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Chapter 1: Introduction


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  • 1. Chapter 1: Introduction
  • 2. Chapter 1: Introduction
    • Purpose of Database Systems
    • View of Data
    • Database Languages
    • Relational Databases
    • Database Design
    • Object-based and semistructured databases
    • Data Storage and Querying
    • Transaction Management
    • Database Architecture
    • Database Users and Administrators
    • Overall Structure
    • History of Database Systems
  • 3. Database Management System (DBMS)
    • DBMS contains information about a particular enterprise
      • Collection of interrelated data
      • Set of programs to access the data
      • An environment that is both convenient and efficient to use
    • Database Applications:
      • Banking: all transactions
      • Airlines: reservations, schedules
      • Universities: registration, grades
      • Sales: customers, products, purchases
      • Online retailers: order tracking, customized recommendations
      • Manufacturing: production, inventory, orders, supply chain
      • Human resources: employee records, salaries, tax deductions
    • Databases touch all aspects of our lives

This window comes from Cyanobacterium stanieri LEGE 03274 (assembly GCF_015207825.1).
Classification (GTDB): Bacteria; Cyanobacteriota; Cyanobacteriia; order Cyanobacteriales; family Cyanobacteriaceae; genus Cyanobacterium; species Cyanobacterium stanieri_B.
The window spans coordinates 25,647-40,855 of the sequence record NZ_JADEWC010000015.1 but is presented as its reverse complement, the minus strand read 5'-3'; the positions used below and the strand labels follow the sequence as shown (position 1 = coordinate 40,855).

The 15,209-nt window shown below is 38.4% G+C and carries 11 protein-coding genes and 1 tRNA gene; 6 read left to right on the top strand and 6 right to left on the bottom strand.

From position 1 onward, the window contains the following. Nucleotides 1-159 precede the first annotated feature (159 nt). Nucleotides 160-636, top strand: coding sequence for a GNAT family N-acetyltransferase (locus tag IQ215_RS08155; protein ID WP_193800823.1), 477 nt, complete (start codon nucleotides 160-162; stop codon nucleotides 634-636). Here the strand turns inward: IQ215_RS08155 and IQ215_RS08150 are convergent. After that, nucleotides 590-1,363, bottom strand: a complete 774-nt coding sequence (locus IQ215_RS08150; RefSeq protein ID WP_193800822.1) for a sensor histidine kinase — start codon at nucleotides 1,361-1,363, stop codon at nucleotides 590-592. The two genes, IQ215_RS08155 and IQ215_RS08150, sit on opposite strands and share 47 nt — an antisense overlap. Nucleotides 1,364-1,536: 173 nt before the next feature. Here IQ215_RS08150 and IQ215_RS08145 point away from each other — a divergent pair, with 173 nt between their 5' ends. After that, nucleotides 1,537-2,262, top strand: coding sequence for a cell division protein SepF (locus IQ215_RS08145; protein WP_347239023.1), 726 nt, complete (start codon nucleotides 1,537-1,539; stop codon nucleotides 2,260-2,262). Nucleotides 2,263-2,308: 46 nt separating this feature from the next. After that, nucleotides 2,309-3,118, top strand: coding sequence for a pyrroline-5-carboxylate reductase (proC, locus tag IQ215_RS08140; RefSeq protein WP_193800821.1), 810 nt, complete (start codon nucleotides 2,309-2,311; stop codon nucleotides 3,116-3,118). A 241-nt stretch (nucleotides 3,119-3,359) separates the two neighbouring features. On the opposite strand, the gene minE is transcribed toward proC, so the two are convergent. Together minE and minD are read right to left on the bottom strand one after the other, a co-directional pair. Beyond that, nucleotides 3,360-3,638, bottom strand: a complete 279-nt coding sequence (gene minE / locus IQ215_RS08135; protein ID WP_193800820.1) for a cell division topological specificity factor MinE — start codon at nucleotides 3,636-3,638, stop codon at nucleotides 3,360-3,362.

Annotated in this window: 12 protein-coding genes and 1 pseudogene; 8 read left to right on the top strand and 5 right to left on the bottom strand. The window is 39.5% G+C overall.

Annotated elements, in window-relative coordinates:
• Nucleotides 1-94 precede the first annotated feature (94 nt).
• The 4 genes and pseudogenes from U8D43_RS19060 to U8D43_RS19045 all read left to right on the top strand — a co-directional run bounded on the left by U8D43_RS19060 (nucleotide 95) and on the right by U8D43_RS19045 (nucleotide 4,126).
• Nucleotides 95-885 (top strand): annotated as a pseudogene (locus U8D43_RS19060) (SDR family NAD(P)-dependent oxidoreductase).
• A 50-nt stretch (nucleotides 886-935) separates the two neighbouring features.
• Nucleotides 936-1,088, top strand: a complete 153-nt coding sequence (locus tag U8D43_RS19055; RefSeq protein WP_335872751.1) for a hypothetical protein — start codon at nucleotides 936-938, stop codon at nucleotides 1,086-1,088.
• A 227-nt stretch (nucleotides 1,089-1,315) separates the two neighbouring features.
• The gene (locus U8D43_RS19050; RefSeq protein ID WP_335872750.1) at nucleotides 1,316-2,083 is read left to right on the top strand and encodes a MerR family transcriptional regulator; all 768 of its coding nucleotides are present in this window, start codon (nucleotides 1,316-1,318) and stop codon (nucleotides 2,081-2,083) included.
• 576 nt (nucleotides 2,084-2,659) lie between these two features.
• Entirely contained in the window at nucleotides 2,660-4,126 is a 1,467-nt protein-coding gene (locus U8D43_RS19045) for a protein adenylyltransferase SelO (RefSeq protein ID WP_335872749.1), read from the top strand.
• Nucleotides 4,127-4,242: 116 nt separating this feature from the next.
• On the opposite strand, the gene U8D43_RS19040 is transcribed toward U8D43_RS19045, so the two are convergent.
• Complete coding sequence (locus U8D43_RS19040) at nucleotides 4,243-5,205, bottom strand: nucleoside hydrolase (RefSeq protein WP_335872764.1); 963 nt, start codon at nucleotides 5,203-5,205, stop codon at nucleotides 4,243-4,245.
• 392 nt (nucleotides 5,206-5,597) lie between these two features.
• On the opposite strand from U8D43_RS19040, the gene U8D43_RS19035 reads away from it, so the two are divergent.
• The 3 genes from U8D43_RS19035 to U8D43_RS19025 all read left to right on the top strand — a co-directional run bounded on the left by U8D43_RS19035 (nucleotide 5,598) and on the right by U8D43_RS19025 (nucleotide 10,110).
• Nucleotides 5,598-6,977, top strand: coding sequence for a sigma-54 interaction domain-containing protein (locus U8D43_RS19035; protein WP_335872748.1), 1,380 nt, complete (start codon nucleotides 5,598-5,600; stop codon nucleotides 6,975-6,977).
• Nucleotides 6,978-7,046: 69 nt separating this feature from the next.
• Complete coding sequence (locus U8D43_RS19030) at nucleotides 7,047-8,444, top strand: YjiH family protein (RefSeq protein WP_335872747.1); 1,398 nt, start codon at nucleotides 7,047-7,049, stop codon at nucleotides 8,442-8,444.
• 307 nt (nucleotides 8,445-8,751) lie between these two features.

• 4. Purpose of Database Systems
    • In the early days, database applications were built directly on top of file systems
    • Drawbacks of using file systems to store data:
      • Data redundancy and inconsistency
        • Multiple file formats, duplication of information in different files
      • Difficulty in accessing data
        • Need to write a new program to carry out each new task
      • Data isolation — multiple files and formats
      • Integrity problems
        • Integrity constraints (e.g. account balance > 0; number projects > 0 and <= 4) become “buried” in program code rather than being stated explicitly
        • Hard to add new constraints or change existing ones
  • 5. Purpose of Database Systems (Cont.)
    • Drawbacks of using file systems (cont.)
      • Atomicity of updates